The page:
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The European Space Agency’s Planck observatory has reached its operating temperature of a mere tenth of a degree above the lowest temperature theoretically possible given the laws of physics, known as absolute zero. That means it’s ready for its mission: Observing the oldest light in the universe, known as the cosmic microwave background, or CMB, to create the clearest picture yet of what the young universe looked like.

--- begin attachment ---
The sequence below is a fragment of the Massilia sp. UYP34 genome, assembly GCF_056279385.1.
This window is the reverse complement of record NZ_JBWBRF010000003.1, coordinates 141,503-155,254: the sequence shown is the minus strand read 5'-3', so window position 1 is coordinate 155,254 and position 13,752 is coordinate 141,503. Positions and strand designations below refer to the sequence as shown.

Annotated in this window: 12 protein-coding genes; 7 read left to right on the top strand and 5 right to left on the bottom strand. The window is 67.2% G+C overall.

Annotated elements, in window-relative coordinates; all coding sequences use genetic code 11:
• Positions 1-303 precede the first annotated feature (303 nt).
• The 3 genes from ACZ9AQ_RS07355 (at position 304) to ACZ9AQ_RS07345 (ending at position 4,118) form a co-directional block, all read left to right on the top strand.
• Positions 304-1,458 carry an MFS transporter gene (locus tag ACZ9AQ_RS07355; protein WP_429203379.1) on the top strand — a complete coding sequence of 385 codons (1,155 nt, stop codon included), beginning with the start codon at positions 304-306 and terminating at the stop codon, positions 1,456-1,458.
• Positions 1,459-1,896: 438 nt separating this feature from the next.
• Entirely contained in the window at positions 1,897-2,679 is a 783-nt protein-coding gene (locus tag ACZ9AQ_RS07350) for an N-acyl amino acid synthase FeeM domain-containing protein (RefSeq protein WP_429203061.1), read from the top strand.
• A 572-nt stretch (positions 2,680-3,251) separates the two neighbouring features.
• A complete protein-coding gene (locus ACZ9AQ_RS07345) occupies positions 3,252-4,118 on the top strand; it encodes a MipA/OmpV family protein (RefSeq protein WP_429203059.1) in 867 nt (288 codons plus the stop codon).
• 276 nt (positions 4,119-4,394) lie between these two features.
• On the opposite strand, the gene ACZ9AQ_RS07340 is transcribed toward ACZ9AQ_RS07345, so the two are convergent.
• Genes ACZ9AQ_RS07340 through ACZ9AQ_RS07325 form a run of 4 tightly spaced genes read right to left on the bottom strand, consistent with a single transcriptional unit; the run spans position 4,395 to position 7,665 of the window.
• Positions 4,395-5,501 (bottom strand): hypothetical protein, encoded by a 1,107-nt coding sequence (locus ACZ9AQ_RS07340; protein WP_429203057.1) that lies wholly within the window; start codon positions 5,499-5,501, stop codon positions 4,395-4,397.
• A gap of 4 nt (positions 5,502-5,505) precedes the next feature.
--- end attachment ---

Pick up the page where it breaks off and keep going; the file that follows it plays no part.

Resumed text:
Although scientists have achieved temperatures closer than this to absolute zero in the laboratory, the spacecraft is likely the coldest object in space. Such low temperatures are necessary for Planck’s detectors to study the Cosmic Microwave Background by measuring its temperature across the sky. Over the next few weeks, mission operators will fine-tune the spacecraft’s instruments. Planck will begin to survey the sky in mid-August